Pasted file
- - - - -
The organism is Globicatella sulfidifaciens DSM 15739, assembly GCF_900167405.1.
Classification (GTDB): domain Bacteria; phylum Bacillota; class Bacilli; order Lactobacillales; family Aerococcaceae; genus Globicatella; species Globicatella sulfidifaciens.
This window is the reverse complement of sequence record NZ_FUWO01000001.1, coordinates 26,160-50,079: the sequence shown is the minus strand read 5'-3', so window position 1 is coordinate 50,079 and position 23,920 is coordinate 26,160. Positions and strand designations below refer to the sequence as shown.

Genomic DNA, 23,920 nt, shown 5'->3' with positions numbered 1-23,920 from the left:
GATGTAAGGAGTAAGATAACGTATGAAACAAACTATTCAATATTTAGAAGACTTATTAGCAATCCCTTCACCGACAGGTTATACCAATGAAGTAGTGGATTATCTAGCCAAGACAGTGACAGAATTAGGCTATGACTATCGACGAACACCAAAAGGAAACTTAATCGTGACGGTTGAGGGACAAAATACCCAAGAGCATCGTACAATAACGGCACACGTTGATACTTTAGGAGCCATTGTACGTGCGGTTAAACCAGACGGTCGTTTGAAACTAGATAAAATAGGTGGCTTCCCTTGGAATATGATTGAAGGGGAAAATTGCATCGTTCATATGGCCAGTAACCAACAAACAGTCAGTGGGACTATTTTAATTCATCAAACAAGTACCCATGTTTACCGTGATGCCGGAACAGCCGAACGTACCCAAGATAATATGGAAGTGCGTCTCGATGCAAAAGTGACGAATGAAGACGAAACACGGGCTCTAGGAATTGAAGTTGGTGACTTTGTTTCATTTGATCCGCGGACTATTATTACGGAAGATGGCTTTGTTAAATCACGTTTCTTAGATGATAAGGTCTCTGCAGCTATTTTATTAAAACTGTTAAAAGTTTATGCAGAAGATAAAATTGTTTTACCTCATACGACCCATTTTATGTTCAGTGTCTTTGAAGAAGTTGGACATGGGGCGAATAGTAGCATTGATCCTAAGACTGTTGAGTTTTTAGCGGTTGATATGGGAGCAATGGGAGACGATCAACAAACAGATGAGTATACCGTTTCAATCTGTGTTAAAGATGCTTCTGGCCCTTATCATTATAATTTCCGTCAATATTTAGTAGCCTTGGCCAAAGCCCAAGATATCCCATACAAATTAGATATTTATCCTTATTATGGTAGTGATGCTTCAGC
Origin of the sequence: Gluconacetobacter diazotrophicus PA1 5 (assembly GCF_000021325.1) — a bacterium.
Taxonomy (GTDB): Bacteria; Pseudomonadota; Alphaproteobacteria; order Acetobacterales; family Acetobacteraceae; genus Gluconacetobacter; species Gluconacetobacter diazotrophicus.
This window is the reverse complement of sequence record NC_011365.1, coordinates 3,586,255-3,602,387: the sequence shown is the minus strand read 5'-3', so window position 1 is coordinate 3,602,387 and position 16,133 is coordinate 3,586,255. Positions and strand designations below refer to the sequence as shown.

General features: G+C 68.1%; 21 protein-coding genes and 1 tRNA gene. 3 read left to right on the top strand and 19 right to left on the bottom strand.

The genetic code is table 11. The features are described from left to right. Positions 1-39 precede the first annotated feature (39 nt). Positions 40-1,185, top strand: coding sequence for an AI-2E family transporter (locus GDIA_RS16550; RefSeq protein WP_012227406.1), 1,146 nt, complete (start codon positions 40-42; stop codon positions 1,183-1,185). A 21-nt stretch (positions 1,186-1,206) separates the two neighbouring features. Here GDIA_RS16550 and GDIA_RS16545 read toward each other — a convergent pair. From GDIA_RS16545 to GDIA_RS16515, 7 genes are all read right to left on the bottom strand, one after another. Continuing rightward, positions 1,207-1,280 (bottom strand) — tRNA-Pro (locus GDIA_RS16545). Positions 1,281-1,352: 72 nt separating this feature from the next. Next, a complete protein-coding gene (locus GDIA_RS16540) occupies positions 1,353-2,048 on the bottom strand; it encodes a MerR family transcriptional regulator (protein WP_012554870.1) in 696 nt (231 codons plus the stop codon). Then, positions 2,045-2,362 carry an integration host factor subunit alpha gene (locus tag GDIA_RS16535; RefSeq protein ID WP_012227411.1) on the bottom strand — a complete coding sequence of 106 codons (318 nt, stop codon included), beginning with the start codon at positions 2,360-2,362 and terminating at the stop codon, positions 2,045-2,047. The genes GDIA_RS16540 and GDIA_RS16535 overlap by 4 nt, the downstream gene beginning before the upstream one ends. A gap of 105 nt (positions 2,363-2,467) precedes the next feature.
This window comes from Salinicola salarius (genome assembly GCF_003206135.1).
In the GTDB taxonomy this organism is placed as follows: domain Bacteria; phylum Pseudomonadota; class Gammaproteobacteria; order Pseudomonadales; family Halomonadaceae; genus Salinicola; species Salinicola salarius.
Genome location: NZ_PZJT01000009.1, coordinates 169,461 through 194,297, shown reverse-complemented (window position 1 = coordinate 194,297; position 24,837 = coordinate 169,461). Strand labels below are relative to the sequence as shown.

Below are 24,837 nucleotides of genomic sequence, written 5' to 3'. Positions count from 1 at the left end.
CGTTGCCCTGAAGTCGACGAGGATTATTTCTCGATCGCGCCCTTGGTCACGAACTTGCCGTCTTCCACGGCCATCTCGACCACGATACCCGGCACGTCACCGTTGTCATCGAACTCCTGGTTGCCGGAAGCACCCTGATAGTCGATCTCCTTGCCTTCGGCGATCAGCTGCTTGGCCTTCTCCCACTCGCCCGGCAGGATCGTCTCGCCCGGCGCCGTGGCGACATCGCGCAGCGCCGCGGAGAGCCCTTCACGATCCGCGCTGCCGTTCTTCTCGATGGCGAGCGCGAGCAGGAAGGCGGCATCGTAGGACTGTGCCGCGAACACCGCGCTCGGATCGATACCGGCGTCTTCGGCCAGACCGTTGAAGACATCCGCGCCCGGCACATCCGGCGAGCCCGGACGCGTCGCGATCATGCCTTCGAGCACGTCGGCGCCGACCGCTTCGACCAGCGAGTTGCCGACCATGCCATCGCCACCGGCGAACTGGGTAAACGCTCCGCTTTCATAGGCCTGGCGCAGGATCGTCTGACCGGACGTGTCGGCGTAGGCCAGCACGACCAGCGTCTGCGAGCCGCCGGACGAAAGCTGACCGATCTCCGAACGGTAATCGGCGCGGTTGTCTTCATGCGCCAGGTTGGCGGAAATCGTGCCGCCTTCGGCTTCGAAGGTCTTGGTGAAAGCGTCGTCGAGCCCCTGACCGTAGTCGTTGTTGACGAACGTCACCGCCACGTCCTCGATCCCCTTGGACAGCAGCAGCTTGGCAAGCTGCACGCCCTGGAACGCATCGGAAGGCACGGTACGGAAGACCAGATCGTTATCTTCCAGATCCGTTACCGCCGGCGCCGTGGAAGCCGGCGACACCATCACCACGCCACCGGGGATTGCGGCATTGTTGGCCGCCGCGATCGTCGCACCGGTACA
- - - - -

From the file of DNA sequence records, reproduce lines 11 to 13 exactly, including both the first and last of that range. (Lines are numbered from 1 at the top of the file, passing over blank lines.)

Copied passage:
This window comes from Salinicola salarius (genome assembly GCF_003206135.1).
In the GTDB taxonomy this organism is placed as follows: domain Bacteria; phylum Pseudomonadota; class Gammaproteobacteria; order Pseudomonadales; family Halomonadaceae; genus Salinicola; species Salinicola salarius.
Genome location: NZ_PZJT01000009.1, coordinates 169,461 through 194,297, shown reverse-complemented (window position 1 = coordinate 194,297; position 24,837 = coordinate 169,461). Strand labels below are relative to the sequence as shown.